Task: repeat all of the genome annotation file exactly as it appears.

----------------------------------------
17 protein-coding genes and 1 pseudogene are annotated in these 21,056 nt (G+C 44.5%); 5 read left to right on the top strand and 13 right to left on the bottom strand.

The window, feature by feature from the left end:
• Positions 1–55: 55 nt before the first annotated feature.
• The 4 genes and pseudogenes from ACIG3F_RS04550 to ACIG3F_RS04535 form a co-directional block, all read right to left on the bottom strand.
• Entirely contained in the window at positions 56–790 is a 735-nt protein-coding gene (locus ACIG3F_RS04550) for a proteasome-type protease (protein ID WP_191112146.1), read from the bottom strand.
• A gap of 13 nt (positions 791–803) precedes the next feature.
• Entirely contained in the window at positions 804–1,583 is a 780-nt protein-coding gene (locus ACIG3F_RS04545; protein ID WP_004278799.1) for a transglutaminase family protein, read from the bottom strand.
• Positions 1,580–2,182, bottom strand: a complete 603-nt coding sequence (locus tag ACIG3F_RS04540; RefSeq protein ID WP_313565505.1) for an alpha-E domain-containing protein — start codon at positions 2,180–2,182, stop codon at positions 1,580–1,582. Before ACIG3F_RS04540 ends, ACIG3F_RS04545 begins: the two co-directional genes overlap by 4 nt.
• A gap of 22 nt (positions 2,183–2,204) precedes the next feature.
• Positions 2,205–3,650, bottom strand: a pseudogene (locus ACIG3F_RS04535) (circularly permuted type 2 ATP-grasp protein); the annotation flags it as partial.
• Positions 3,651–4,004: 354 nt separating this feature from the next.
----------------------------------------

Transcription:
17 protein-coding genes and 1 pseudogene are annotated in these 21,056 nt (G+C 44.5%); 5 read left to right on the top strand and 13 right to left on the bottom strand.

The window, feature by feature from the left end:
• Positions 1–55: 55 nt before the first annotated feature.
• The 4 genes and pseudogenes from ACIG3F_RS04550 to ACIG3F_RS04535 form a co-directional block, all read right to left on the bottom strand.
• Entirely contained in the window at positions 56–790 is a 735-nt protein-coding gene (locus ACIG3F_RS04550) for a proteasome-type protease (protein ID WP_191112146.1), read from the bottom strand.
• A gap of 13 nt (positions 791–803) precedes the next feature.
• Entirely contained in the window at positions 804–1,583 is a 780-nt protein-coding gene (locus ACIG3F_RS04545; protein ID WP_004278799.1) for a transglutaminase family protein, read from the bottom strand.
• Positions 1,580–2,182, bottom strand: a complete 603-nt coding sequence (locus tag ACIG3F_RS04540; RefSeq protein ID WP_313565505.1) for an alpha-E domain-containing protein — start codon at positions 2,180–2,182, stop codon at positions 1,580–1,582. Before ACIG3F_RS04540 ends, ACIG3F_RS04545 begins: the two co-directional genes overlap by 4 nt.
• A gap of 22 nt (positions 2,183–2,204) precedes the next feature.
• Positions 2,205–3,650, bottom strand: a pseudogene (locus ACIG3F_RS04535) (circularly permuted type 2 ATP-grasp protein); the annotation flags it as partial.
• Positions 3,651–4,004: 354 nt separating this feature from the next.